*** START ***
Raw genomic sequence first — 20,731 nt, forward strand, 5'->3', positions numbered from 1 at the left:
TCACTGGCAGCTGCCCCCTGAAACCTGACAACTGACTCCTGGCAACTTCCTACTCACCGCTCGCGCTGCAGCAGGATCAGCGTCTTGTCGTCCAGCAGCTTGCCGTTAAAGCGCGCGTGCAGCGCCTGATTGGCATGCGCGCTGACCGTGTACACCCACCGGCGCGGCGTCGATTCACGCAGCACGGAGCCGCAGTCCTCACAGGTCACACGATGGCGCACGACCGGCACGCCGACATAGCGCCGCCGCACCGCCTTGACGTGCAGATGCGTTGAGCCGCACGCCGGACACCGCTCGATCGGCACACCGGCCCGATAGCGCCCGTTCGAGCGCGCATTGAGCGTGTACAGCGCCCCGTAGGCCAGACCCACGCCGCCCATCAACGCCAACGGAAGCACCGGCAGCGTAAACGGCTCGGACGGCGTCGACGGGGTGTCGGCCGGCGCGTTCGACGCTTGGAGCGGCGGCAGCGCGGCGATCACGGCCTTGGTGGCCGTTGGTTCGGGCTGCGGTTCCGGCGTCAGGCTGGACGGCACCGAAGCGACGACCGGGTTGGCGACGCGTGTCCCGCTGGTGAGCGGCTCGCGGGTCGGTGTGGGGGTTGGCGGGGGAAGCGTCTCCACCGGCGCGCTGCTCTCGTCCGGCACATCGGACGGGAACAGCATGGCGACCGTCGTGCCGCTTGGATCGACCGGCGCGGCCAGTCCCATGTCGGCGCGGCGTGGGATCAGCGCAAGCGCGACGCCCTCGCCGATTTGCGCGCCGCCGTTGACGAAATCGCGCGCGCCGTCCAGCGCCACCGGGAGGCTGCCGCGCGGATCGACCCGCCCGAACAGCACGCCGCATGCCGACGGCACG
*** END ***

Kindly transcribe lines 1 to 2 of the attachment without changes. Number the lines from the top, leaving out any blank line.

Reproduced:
Raw genomic sequence first — 20,731 nt, forward strand, 5'->3', positions numbered from 1 at the left:
TCACTGGCAGCTGCCCCCTGAAACCTGACAACTGACTCCTGGCAACTTCCTACTCACCGCTCGCGCTGCAGCAGGATCAGCGTCTTGTCGTCCAGCAGCTTGCCGTTAAAGCGCGCGTGCAGCGCCTGATTGGCATGCGCGCTGACCGTGTACACCCACCGGCGCGGCGTCGATTCACGCAGCACGGAGCCGCAGTCCTCACAGGTCACACGATGGCGCACGACCGGCACGCCGACATAGCGCCGCCGCACCGCCTTGACGTGCAGATGCGTTGAGCCGCACGCCGGACACCGCTCGATCGGCACACCGGCCCGATAGCGCCCGTTCGAGCGCGCATTGAGCGTGTACAGCGCCCCGTAGGCCAGACCCACGCCGCCCATCAACGCCAACGGAAGCACCGGCAGCGTAAACGGCTCGGACGGCGTCGACGGGGTGTCGGCCGGCGCGTTCGACGCTTGGAGCGGCGGCAGCGCGGCGATCACGGCCTTGGTGGCCGTTGGTTCGGGCTGCGGTTCCGGCGTCAGGCTGGACGGCACCGAAGCGACGACCGGGTTGGCGACGCGTGTCCCGCTGGTGAGCGGCTCGCGGGTCGGTGTGGGGGTTGGCGGGGGAAGCGTCTCCACCGGCGCGCTGCTCTCGTCCGGCACATCGGACGGGAACAGCATGGCGACCGTCGTGCCGCTTGGATCGACCGGCGCGGCCAGTCCCATGTCGGCGCGGCGTGGGATCAGCGCAAGCGCGACGCCCTCGCCGATTTGCGCGCCGCCGTTGACGAAATCGCGCGCGCCGTCCAGCGCCACCGGGAGGCTGCCGCGCGGATCGACCCGCCCGAACAGCACGCCGCATGCCGACGGCACG